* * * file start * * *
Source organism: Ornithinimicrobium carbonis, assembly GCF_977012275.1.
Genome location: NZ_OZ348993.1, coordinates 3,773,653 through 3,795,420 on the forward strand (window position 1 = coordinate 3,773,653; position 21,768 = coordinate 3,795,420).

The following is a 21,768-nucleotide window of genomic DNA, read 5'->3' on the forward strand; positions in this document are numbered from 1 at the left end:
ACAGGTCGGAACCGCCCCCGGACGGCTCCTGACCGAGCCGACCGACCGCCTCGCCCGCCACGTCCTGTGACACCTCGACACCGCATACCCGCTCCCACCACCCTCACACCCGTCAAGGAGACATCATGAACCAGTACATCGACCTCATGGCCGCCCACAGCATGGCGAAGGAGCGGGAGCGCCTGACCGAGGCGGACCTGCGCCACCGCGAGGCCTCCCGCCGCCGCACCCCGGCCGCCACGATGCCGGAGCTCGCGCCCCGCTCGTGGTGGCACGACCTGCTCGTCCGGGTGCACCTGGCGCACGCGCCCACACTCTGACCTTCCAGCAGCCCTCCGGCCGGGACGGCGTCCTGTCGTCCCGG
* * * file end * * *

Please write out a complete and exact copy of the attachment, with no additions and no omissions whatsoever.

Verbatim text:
Source organism: Ornithinimicrobium carbonis, assembly GCF_977012275.1.
Genome location: NZ_OZ348993.1, coordinates 3,773,653 through 3,795,420 on the forward strand (window position 1 = coordinate 3,773,653; position 21,768 = coordinate 3,795,420).

The following is a 21,768-nucleotide window of genomic DNA, read 5'->3' on the forward strand; positions in this document are numbered from 1 at the left end:
ACAGGTCGGAACCGCCCCCGGACGGCTCCTGACCGAGCCGACCGACCGCCTCGCCCGCCACGTCCTGTGACACCTCGACACCGCATACCCGCTCCCACCACCCTCACACCCGTCAAGGAGACATCATGAACCAGTACATCGACCTCATGGCCGCCCACAGCATGGCGAAGGAGCGGGAGCGCCTGACCGAGGCGGACCTGCGCCACCGCGAGGCCTCCCGCCGCCGCACCCCGGCCGCCACGATGCCGGAGCTCGCGCCCCGCTCGTGGTGGCACGACCTGCTCGTCCGGGTGCACCTGGCGCACGCGCCCACACTCTGACCTTCCAGCAGCCCTCCGGCCGGGACGGCGTCCTGTCGTCCCGG